ast literature review version 19.1: January 2011 | This topic last updated: May 7, 2010 (More)
INTRODUCTION — Coagulase-negative staphylococci (CoNS) are common colonizers of the human skin and the most frequent constituent of the normal flora at this site . Once considered relatively avirulent and usually a contaminant when isolated from a clinical specimen, these organisms have become increasingly recognized as agents of clinically significant nosocomial bloodstream infections.
Patients at risk include those with prosthetic devices, intravascular catheters, or other foreign bodies in place, and immunocompromised hosts. These infections are inherently difficult to treat given the frequent presence of foreign material and the often multiple drug resistant nature of the organisms.
Issues related to antimicrobial resistance in CoNS will be reviewed here. The microbiology, pathogenesis, epidemiology of CoNS and the clinical features, diagnosis, and treatment of specific infections caused by these organisms are discussed separately. (See "Microbiology, pathogenesis, and epidemiology of coagulase-negative staphylococci".)
Epidemiology — More than 80 percent of coagulase-negative staphylococcal isolates are resistant to methicillin and semisynthetic penicillins .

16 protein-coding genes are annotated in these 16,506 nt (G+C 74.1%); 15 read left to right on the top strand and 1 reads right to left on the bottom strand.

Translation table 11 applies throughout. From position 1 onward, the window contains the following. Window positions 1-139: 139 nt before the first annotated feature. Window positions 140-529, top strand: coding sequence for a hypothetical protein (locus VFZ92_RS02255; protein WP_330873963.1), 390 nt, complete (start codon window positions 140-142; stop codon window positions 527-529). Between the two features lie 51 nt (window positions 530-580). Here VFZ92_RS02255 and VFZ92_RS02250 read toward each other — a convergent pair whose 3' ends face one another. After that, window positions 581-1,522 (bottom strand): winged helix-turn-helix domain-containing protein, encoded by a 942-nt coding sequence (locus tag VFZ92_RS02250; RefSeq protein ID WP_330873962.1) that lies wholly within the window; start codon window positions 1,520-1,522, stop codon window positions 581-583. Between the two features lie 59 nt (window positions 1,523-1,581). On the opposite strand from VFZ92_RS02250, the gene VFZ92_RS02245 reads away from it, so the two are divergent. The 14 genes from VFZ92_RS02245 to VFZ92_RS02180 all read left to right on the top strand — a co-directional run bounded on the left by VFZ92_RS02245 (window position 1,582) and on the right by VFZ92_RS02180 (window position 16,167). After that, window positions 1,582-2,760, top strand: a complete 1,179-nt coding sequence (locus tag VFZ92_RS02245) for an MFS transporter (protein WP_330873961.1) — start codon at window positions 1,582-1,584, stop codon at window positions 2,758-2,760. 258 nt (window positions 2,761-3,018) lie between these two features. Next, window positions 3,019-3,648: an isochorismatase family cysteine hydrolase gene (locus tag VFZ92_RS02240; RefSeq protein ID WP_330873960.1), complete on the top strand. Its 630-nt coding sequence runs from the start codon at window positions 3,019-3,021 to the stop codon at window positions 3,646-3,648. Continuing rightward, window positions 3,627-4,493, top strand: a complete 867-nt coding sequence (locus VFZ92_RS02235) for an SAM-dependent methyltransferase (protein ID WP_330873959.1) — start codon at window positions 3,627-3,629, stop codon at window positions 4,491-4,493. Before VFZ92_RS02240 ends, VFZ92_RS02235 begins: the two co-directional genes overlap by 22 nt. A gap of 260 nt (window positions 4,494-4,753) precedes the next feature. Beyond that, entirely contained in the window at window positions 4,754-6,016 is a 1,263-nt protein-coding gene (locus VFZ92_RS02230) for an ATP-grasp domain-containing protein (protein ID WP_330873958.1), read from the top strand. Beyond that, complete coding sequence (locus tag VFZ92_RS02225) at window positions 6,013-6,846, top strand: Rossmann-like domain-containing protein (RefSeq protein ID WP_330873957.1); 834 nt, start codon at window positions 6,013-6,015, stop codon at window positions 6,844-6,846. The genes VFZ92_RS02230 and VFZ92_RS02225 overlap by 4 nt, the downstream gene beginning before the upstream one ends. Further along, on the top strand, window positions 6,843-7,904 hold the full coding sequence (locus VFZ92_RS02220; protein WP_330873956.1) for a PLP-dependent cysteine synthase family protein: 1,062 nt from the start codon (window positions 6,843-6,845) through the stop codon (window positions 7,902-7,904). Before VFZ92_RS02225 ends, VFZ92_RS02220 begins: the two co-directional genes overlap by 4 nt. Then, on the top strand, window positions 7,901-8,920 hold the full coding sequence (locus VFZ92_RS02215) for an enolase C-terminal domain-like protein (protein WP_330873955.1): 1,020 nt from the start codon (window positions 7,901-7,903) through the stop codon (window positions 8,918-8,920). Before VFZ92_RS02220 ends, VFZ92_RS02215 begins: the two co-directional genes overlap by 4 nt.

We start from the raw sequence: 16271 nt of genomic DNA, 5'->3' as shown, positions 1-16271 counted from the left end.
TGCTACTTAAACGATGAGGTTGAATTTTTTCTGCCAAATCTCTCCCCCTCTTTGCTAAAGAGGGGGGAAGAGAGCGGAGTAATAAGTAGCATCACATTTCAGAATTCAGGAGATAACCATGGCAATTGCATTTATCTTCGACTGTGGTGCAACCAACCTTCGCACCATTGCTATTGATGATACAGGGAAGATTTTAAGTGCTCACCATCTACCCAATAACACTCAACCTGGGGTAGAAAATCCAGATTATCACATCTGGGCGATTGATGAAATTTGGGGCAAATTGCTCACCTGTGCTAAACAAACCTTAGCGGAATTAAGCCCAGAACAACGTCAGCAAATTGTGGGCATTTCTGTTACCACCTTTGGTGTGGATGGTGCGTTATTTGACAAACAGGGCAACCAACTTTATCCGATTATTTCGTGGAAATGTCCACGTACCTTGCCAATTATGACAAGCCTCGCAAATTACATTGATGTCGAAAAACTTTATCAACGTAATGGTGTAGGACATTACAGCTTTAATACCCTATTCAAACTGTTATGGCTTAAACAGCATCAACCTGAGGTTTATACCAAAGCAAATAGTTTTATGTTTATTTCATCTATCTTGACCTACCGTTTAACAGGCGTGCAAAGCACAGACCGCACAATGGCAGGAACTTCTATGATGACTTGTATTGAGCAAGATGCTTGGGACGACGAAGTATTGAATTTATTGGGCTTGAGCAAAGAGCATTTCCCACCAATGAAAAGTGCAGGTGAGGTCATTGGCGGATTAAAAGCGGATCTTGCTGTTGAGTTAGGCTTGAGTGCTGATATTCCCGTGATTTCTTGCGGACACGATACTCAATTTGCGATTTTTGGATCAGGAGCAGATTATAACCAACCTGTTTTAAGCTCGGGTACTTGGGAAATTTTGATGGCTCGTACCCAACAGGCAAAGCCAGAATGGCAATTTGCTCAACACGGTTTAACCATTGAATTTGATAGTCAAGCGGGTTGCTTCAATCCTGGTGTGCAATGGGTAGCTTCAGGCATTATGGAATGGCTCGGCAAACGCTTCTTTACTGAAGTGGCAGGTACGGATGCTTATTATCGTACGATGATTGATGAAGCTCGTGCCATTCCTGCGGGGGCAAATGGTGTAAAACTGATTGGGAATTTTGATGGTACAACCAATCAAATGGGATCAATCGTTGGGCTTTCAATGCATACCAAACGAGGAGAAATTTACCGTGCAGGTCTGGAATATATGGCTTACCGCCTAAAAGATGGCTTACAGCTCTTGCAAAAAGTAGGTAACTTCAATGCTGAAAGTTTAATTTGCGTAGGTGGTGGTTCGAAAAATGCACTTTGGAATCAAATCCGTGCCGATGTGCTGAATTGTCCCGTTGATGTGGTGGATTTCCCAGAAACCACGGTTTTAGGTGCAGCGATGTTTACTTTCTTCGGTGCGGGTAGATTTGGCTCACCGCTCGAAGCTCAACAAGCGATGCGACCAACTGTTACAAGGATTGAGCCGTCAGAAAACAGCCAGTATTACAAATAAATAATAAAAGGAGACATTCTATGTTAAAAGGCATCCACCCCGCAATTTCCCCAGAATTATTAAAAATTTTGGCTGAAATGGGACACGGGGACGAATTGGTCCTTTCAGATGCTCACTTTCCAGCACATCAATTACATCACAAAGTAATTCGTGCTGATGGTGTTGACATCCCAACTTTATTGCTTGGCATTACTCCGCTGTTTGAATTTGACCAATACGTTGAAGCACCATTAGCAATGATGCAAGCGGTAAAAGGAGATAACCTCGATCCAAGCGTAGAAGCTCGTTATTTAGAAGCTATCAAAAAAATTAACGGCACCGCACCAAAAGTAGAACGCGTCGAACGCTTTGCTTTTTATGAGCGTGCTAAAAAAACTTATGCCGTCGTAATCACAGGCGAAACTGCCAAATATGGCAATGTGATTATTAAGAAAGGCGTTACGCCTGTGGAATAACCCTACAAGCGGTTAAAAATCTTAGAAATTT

Although detailed epidemiologic studies describing the acquisition and spread of these resistant organisms are generally lacking, such studies have been performed in patients undergoing cardiac surgery. A common finding in each of these studies was that acquisition of resistant skin flora did not occur in the absence of antibiotic prophylaxis [3-7].
Preoperatively, cardiac surgery patients generally have skin isolates of CoNS that are susceptible to methicillin . However, one study that utilized techniques to amplify the number of bacteria recovered was able to detect rare methicillin-resistant coagulase-negative staphylococci preoperatively from at least one site in almost three-quarters of patients . After surgery, 17 of the 28 sites with preoperative low-level colonization contained high levels of methicillin-resistant staphylococci. Antibiograms and plasmid profile patterns suggested that these resistant organisms were derived from the small number of preoperative resistant organisms. This observation is consistent with the hypothesis that resistant clones emerged with the selective pressure of perioperative antibiotic prophylaxis.